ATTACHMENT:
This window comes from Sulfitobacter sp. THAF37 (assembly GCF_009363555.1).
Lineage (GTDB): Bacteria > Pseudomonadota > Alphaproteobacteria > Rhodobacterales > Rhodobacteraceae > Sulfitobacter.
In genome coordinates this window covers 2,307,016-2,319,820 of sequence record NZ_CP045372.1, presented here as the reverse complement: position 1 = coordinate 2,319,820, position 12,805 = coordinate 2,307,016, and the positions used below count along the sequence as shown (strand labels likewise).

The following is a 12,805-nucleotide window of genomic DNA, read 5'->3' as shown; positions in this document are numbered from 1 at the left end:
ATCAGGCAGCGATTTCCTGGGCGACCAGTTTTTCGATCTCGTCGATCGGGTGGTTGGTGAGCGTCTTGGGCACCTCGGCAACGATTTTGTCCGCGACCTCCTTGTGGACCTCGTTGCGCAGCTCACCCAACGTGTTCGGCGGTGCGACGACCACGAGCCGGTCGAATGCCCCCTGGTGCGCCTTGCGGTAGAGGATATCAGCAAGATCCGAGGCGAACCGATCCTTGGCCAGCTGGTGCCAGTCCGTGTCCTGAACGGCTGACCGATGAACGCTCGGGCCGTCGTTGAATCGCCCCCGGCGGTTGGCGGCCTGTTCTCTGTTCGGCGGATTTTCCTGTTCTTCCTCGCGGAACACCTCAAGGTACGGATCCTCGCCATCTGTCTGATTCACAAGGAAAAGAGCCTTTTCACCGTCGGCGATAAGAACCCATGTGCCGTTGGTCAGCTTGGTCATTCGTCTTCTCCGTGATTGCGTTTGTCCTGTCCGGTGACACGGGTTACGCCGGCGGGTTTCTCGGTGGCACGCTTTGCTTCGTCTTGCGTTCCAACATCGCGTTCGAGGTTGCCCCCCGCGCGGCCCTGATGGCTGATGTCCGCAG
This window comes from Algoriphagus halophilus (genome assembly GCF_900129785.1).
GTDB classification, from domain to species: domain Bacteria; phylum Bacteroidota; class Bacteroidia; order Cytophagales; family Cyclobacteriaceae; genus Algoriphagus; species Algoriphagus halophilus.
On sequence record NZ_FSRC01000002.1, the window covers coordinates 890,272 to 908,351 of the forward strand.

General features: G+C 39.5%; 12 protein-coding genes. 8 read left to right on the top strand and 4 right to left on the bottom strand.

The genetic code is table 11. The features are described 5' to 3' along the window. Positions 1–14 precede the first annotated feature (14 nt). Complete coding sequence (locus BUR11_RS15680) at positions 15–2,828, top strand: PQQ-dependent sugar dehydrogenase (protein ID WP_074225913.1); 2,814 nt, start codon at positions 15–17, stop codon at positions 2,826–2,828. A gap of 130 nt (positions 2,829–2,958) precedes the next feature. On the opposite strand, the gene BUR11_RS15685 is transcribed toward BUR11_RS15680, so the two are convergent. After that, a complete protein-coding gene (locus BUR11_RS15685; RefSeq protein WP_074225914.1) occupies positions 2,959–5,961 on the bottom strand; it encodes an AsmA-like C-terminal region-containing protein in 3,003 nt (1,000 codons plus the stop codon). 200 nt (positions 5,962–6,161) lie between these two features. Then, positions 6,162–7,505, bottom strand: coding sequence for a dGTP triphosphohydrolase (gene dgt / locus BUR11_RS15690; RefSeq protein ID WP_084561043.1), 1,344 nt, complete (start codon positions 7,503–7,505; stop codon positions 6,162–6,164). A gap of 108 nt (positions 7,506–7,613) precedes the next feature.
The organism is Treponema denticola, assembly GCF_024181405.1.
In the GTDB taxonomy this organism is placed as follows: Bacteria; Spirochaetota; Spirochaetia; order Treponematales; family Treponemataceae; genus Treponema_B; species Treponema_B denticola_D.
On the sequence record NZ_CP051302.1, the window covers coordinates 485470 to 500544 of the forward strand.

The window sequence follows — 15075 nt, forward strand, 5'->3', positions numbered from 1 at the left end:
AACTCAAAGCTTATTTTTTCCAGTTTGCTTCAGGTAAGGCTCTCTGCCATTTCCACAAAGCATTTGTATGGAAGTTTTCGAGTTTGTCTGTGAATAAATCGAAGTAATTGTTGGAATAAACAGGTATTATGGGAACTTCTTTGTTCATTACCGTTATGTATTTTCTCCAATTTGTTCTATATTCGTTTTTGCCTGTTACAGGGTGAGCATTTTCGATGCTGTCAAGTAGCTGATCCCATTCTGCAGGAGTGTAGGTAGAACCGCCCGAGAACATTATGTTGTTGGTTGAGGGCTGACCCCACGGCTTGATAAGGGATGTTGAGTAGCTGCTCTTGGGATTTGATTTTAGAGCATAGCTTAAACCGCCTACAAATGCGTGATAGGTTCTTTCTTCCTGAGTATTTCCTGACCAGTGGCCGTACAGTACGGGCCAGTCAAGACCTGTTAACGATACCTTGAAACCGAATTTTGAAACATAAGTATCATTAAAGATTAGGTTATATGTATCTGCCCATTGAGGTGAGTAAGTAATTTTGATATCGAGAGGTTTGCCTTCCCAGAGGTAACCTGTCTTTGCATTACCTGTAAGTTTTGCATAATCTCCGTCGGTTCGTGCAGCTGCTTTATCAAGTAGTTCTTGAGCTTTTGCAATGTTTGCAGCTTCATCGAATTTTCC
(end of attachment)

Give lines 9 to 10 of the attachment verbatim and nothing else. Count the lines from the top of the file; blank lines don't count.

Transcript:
General features: G+C 39.5%; 12 protein-coding genes. 8 read left to right on the top strand and 4 right to left on the bottom strand.

The genetic code is table 11. The features are described 5' to 3' along the window. Positions 1–14 precede the first annotated feature (14 nt). Complete coding sequence (locus BUR11_RS15680) at positions 15–2,828, top strand: PQQ-dependent sugar dehydrogenase (protein ID WP_074225913.1); 2,814 nt, start codon at positions 15–17, stop codon at positions 2,826–2,828. A gap of 130 nt (positions 2,829–2,958) precedes the next feature. On the opposite strand, the gene BUR11_RS15685 is transcribed toward BUR11_RS15680, so the two are convergent. After that, a complete protein-coding gene (locus BUR11_RS15685; RefSeq protein WP_074225914.1) occupies positions 2,959–5,961 on the bottom strand; it encodes an AsmA-like C-terminal region-containing protein in 3,003 nt (1,000 codons plus the stop codon). 200 nt (positions 5,962–6,161) lie between these two features. Then, positions 6,162–7,505, bottom strand: coding sequence for a dGTP triphosphohydrolase (gene dgt / locus BUR11_RS15690; RefSeq protein ID WP_084561043.1), 1,344 nt, complete (start codon positions 7,503–7,505; stop codon positions 6,162–6,164). A gap of 108 nt (positions 7,506–7,613) precedes the next feature.